What happens to the paracellular barrier when the expression of tricellulin is suppressed in epithelial cells? Two independent Eph4 cell clones with suppressed tricellulin expression (KD-1 and KD-2) were established by stably expressing two distinct short interfering RNAs (Brummelkamp et al., 2002). In both clones, tricellulin protein expression was suppressed by >95% as determined by Western blot analysis (Fig. 5 A), and immunofluorescence microscopy did not detect any tricellulin signals at tricellular contacts (Fig. 5 B). Under confluent conditions, KD-1 and KD-2 cells showed a typical cobblestone-like appearance, and there was no significant difference discerned between parental wild-type Eph4 and KD-1/2 cells with regard to the size/shape of individual cells and the distribution of cadherins (Fig. 5 B). However, when KD-1 and KD-2 cells were stained with anti-occludin mAb (Fig. 5 C) or anti–claudin-3 pAb (not depicted), tTJs as well as bTJs showed remarkable structural changes in that both ends of occludin-positive bTJs became thickened into a teardrop shape. At the tricellular contacts, three or more teardrop-shaped ends coalesced, but in most contacts, there remained gaps between these ends. These findings indicated that for a cellular sheet of KD-1/2 cells, the continuity of the TJ network was not maintained in the absence of tricellulin. Furthermore, as shown in Fig. 5 C, in KD-1/2 cells, bTJs themselves appeared to be poorly developed and appeared to be thinner and discontinuous as compared with those in wild-type Eph4 cells. These findings were confirmed by freeze-fracture replica electron microscopy (Fig. S3). The epithelial barrier function was then compared between wild-type Eph4 and KD-1/2 cells by measuring transepithelial electric resistance (TER; Fig. 5 D) and the flux of membrane-impermeable paracellular tracers (FITC–dextran, 4 and 250 kD; Fig. 5 E). Clearly, when tricellulin was significantly reduced by RNAi, the epithelial barrier was compromised. The TER value did not increase under confluent conditions. Moreover, when challenged with 4 and 250 kD tracers, the paracellular barrier was severely affected in a size-selective manner. These findings have clearly demonstrated that the tricellular contacts play a crucial role in the epithelial barrier and that tricellulin is directly involved in this novel epithelial barrier mechanism.

The organization of TJs at tricellular contacts has long attracted the interest of cell biologists (Staehelin et al., 1969; Friend and Gilula, 1972; Staehelin, 1973; Wade and Karnovsky, 1974; Walker et al., 1985), as TJs were shown to exhibit a very peculiar structure at each tricellular contact point. However, lack of information concerning the tTJ-specific integral membrane proteins has hampered more direct assessment of the function of tTJs at the molecular level. In the structure depicted in Fig. 1, in the center of tTJs, there is a central tube created by the three paired strands and the three adjoining plasma membranes. Therefore, it is important to know how the leakage of solutes through this tube is prevented and/or regulated. To minimize the diameter of this tube, within individual plasma membranes, two vertical strands of central sealing elements must be laterally associated in a very tight manner. Taking the tricellular contact–specific localization in wild-type Eph4 cells and the disorganization of tTJs in tricellulin knockdown cells into consideration, tricellulin appears to be directly involved in the lateral association of central sealing elements to make TJs functionally continuous at the tricellular contacts and also in the establishment of a barrier at tricellular contacts.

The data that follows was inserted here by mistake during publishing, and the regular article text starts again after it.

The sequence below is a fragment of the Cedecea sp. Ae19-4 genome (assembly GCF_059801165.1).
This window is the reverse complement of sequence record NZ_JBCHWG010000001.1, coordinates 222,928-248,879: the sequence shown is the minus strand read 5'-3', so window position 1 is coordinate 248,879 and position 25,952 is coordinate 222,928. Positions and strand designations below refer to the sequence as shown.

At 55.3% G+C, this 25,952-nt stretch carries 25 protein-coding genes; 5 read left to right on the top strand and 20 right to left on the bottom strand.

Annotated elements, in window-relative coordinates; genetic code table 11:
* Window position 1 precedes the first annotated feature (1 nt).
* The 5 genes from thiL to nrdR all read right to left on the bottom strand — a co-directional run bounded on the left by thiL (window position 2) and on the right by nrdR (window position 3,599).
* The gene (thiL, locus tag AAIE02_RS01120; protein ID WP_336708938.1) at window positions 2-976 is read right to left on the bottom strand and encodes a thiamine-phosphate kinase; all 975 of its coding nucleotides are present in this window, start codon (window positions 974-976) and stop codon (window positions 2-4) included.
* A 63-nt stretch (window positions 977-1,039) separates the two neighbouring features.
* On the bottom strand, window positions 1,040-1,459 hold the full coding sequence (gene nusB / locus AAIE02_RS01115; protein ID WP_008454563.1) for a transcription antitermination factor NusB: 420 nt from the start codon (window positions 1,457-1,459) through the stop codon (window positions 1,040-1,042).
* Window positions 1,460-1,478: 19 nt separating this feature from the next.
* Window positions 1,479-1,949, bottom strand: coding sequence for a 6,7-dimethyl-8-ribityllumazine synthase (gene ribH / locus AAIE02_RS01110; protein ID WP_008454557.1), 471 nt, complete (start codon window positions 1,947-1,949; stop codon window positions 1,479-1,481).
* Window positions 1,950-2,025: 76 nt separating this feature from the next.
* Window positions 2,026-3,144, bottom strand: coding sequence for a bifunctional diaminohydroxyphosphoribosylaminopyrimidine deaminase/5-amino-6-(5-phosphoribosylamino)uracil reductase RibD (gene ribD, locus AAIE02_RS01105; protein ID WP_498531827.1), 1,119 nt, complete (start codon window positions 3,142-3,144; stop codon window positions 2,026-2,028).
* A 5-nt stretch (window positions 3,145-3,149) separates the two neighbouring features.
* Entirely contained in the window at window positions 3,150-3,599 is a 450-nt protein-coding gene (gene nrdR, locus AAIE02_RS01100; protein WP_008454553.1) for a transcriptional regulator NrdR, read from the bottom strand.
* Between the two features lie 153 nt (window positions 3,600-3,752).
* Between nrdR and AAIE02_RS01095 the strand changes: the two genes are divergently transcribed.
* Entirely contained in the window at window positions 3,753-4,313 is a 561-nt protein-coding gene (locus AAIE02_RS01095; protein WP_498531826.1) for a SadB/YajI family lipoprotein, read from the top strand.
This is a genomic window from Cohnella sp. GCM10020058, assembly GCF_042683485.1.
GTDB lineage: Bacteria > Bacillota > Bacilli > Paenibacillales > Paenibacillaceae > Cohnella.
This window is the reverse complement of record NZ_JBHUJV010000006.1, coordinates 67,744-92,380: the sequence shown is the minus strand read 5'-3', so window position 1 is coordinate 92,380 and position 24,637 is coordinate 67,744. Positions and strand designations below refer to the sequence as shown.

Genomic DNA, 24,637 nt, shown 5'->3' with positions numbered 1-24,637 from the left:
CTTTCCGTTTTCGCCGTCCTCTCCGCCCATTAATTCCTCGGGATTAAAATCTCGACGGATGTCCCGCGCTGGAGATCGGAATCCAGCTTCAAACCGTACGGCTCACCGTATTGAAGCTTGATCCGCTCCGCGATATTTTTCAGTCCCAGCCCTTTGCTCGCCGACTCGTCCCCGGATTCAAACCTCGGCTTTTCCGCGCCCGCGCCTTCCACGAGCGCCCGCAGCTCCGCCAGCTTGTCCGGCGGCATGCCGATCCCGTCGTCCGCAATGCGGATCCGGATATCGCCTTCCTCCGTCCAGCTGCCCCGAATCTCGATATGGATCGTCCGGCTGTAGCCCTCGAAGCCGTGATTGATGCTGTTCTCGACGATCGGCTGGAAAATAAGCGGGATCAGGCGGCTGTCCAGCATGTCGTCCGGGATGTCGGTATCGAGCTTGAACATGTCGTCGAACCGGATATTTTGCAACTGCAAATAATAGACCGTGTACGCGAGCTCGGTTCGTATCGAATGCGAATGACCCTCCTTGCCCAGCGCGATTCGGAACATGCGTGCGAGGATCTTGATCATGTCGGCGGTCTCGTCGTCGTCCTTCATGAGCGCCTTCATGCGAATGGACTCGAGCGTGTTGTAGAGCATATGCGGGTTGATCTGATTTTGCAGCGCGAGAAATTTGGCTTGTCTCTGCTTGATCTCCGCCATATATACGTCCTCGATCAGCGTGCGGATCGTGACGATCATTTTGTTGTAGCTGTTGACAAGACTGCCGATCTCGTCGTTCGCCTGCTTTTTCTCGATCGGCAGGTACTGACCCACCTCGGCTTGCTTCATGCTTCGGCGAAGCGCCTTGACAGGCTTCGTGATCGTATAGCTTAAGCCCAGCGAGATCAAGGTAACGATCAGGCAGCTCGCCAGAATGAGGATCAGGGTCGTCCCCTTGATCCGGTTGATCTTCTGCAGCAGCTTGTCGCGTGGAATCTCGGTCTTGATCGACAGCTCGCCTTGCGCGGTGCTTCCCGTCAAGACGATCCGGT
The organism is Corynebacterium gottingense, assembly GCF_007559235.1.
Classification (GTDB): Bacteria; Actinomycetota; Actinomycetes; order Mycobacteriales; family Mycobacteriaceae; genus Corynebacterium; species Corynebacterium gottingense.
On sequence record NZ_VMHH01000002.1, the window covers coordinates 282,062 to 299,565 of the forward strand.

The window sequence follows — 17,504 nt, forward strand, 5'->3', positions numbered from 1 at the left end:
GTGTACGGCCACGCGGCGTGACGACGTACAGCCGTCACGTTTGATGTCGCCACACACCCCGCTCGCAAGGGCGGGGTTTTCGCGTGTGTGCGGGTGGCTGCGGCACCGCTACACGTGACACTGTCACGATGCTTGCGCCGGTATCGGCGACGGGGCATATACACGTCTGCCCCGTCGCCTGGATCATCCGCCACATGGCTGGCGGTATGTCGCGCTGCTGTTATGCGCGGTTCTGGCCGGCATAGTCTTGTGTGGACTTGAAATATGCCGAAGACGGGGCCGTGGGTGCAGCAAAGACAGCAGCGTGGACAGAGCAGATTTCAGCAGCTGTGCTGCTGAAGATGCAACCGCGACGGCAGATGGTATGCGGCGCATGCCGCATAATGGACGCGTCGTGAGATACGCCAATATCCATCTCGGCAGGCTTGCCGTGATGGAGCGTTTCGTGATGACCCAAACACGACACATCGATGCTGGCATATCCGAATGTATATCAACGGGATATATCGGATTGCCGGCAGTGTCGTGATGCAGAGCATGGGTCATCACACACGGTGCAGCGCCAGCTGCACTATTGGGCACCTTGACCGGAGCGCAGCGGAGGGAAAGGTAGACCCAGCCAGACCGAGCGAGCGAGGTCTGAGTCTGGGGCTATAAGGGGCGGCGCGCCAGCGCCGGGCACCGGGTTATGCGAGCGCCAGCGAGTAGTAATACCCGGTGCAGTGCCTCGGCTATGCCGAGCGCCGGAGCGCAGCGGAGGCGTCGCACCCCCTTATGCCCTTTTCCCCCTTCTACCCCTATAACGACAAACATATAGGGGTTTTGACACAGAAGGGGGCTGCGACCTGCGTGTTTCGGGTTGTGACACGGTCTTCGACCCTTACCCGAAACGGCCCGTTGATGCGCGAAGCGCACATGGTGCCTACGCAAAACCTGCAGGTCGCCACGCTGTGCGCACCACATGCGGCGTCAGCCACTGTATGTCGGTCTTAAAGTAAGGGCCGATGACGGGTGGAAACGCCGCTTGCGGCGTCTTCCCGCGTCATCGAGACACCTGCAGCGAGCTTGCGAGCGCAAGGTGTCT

At present, however, it is difficult to attribute the dysfunction of the epithelial barrier induced by suppressing tricellulin expression to the disorganization of only tTJs; immunofluorescence microscopy and freeze-fracture replica electron microscopy showed that tricellulin suppression appeared to affect the organization of not only tTJs but also bTJs (Fig. 5 and Fig. S3). Thus, this dysfunction induced by tricellulin deficiency of the epithelial barrier could not be simply explained by the leakage of solutes through the tricellular corner. It is still premature to further discuss the mechanism for the down-regulation of TER and paracellular tracer transport in KD-1/2 cells. Further detailed analyses are required to answer this issue in the future.

Concluding remarks

Tricellulin is the first protein found to be concentrated at tricellular contacts in vertebrates, but in Drosophila melanogaster, gliotactin, a single membrane-spanning protein, was identified at tricellular contacts (Schulte et al., 2003), although these two proteins do not show any sequence similarity. Gliotactin was shown to be involved not only in plugging the tricellular tube but also in establishing the overall organization of bicellular septate junctions (SJs; invertebrate counterparts of TJs). Interestingly, as mentioned above, in tricellulin knockdown cells, the organization of bTJs also appeared to be affected. Thus, it is possible that normal organization of tTJs/SJs is required for the organization and/or stabilization of bTJs/SJs in general.

The identification of tricellulin and its functional analysis are important first steps in expanding the study of the epithelial barrier in vertebrates. Furthermore, tricellulin may represent a novel target for small molecules that modify epithelial tricellular contact points to permit the passage of therapeutic substances to barrier-protected tissues.

Antibodies and cells

Rabbit anti-GFP pAb and rat anti-HA mAb (3F10) were purchased from Invitrogen and Roche, respectively. Rat anti-occludin mAb (MOC37) was raised and characterized as described previously (Saitou et al., 1998). Rat anti–E-cadherin mAb was provided by M. Takeichi (Center for Developmental Biology, Kobe, Japan).